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July, 26, 2016

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Taiwan > Analysis
Two months into President Tsai Ing-wen's first term as president after a landslide electoral victory, the U.S.-based Washington Post published an edited online excerpt of an interview with her on July 21, yet rather than clarifying the situation...
 
The Permanent Court of Arbitration (PCA) in The Hague is set to rule on the contentious South China Sea issue Tuesday, a decision which is certain to have serious implications in one of the world's busiest waterways.
 
Boxed in: Taiwan's workforce faces overwhelming obstacles
A trending topic in Taiwan in the past few weeks has been labor issues, from the striking flight attendants of national carrier China Airlines, to the recent government kerfuffle over how to implement the fabled 40-hour week for a workforce generally accustomed to long hours.
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The uptick of random killings in Taiwan, including several gruesome slayings of toddlers, have resulted in public outcry, not just for the crimes themselves, but the resulting judicial process following the apprehension of the criminals. This includes an oft-heard saying: "One won't be put to death in Taiwan for committing murder." Public discontent toward the judicial system grows ever-more fervent, leading in some cases to the removal of certain judges deemed unfit by their lack of professionalism.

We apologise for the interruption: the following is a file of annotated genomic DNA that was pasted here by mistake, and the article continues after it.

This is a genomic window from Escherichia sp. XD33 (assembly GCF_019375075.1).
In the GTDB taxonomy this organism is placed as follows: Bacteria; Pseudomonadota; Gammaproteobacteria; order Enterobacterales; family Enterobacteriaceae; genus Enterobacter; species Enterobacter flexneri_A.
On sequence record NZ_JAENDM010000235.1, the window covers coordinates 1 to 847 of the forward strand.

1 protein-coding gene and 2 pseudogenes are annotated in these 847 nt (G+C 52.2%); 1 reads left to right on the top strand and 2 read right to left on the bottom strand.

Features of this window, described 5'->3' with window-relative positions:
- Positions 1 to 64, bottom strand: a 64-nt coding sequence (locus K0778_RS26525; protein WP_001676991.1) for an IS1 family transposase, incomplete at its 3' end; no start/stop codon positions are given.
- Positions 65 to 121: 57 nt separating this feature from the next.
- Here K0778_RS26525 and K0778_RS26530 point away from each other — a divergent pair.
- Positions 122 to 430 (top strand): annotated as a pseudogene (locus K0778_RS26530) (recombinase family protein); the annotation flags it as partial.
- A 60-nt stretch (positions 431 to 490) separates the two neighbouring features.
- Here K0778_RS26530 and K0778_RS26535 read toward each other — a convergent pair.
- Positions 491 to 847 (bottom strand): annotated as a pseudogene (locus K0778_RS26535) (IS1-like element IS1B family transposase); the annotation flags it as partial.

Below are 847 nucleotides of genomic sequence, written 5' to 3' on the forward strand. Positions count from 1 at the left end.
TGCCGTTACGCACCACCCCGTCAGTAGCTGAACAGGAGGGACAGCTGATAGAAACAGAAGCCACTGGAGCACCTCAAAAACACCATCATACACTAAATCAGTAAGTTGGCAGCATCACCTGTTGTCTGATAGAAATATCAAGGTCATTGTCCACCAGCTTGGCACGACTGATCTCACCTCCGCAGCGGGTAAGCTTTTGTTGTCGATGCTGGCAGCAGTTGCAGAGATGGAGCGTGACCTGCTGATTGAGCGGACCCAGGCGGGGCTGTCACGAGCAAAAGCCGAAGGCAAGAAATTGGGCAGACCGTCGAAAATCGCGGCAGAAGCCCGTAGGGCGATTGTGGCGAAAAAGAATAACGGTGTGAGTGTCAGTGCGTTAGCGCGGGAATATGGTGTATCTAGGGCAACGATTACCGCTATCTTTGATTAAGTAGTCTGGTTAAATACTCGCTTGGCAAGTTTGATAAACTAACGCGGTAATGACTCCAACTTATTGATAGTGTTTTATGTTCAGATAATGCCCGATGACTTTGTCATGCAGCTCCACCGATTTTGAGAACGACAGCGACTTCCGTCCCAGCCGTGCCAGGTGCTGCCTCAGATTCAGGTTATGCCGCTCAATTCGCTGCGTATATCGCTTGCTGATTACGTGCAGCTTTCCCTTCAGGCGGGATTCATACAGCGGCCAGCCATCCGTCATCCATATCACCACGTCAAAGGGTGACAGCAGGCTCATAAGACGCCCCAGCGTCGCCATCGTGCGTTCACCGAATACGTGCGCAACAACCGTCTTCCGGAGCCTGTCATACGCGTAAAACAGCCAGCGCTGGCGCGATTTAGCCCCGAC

How can this be normal?
 
Taiwan's criminal prosecution system has been gradually adjusted to more closely resemble the adversarial system, but the detention system still betrays hints of the mindset of the inquisitorial system.
 
It's been a busy start to the year for the Chinese Professional Baseball League (CPBL).
 
Taiwan has become a haven for fraud perpetrators, with a few such alleged criminals -- who are accused of conning hundreds of millions of New Taiwan dollars from victims -- being held up in court as prosecutors prioritize human rights over punishments. Recently, media outlets have reported that some fraud suspects absconded from a court bail.........
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The prestigious Pulitzer Prize for Public Service this year was awarded to a team of journalists from the Associated Press for their extensive investigation revealing slave labor practices in the seafood trade, the product of which eventually reaches the plates of U.S.
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The recent controversial deportation of 45 R.O.C. citizens involved in telecommunications fraud from Kenya to China has sparked public anger in Taiwan over Beijing's unilateral decision, despite Taipei's objections.
 
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